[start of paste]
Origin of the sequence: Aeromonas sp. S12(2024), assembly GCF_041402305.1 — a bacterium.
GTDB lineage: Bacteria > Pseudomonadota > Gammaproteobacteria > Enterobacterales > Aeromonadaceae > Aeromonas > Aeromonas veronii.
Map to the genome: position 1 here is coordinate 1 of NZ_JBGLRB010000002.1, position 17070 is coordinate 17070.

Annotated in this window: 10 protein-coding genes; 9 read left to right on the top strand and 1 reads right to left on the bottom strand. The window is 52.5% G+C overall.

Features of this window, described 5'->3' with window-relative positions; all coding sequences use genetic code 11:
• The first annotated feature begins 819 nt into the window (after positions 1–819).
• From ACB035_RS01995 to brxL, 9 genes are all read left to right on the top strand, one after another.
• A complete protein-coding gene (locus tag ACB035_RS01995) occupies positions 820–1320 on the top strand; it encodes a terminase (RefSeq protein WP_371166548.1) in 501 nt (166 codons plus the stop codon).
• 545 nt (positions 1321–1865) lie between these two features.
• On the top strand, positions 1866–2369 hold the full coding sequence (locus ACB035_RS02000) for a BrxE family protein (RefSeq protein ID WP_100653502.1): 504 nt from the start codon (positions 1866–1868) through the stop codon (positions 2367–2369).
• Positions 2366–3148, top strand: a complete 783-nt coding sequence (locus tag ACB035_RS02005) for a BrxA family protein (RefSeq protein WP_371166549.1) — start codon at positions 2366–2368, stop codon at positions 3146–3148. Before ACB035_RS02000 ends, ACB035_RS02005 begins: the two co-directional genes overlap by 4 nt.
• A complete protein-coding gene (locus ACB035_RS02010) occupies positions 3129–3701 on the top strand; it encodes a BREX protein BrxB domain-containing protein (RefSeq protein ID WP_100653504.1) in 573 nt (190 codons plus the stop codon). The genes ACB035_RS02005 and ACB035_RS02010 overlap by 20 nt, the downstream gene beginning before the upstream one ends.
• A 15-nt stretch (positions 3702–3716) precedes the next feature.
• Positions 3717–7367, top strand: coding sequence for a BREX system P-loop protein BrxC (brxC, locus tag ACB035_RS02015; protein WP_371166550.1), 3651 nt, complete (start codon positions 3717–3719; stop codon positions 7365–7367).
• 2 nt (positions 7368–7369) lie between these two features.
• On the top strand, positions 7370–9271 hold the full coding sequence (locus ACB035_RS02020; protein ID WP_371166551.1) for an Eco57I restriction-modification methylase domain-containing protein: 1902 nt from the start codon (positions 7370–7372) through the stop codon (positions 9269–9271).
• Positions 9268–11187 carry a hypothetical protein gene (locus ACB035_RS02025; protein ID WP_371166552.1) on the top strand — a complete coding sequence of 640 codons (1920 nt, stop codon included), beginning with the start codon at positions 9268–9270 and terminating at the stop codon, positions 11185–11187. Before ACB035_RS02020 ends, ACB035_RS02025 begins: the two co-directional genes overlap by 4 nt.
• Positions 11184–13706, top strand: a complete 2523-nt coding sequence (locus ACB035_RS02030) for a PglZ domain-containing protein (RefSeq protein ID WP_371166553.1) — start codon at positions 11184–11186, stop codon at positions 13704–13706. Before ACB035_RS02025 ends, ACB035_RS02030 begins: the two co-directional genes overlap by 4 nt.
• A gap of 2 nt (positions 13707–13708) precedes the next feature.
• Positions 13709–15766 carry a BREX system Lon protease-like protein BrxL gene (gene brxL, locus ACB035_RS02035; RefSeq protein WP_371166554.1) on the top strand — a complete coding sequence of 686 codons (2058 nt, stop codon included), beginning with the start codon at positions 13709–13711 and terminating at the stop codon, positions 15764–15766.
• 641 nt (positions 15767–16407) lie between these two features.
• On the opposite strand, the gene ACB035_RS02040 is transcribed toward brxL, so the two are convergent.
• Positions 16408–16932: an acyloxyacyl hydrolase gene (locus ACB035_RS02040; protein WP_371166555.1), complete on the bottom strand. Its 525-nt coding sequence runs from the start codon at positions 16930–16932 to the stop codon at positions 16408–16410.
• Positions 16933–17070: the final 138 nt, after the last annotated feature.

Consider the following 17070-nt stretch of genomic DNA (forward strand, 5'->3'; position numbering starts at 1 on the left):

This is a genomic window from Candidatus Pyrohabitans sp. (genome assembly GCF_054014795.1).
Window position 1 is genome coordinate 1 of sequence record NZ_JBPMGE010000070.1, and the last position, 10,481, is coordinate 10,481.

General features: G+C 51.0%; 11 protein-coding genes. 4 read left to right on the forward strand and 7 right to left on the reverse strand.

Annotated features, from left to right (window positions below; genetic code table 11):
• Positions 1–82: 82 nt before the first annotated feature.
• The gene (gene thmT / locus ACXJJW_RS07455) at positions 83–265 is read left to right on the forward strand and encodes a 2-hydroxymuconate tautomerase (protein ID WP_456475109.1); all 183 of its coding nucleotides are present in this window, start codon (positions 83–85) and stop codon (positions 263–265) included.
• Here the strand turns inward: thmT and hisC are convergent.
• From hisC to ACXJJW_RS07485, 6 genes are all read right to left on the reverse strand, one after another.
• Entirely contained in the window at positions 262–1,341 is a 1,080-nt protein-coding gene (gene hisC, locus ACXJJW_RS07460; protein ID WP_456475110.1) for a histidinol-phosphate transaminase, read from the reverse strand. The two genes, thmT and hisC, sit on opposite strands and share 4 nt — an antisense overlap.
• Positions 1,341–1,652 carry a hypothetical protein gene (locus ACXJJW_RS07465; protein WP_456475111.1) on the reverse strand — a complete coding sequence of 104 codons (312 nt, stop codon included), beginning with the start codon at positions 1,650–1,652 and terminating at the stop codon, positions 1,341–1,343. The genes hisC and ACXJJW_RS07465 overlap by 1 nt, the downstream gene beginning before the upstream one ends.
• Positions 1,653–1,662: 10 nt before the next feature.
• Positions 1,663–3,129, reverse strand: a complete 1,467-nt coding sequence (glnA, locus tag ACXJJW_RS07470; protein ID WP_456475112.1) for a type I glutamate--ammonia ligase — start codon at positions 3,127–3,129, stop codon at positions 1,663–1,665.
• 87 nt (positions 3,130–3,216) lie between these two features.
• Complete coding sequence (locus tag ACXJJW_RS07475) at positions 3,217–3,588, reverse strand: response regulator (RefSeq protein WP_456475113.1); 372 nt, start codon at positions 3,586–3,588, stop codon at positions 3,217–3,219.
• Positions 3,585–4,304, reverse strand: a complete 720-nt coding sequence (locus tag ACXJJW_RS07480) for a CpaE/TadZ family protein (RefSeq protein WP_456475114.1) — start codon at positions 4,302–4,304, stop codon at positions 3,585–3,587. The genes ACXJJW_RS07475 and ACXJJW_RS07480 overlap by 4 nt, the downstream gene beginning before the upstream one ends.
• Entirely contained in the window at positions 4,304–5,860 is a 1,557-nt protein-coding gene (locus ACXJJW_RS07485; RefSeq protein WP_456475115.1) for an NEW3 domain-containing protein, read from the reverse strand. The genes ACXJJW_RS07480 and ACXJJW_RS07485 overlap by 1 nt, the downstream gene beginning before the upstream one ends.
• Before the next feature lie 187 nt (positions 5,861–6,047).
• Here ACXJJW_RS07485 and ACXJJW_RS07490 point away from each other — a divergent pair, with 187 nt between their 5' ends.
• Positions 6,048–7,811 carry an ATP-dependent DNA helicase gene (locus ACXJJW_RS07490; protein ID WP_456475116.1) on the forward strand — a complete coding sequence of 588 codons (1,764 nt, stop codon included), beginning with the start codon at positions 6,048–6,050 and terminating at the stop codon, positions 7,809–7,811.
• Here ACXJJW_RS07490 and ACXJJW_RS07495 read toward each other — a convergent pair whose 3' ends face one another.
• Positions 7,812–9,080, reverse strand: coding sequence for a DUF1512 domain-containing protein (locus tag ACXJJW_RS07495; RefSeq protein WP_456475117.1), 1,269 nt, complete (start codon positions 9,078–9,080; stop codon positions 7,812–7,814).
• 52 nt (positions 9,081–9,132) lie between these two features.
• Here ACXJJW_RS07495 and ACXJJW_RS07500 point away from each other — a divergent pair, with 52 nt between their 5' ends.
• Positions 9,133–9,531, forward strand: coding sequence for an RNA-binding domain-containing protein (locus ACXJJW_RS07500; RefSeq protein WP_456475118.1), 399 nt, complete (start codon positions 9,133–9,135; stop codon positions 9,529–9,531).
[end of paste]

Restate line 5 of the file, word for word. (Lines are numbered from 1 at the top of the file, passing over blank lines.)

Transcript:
Features of this window, described 5'->3' with window-relative positions; all coding sequences use genetic code 11: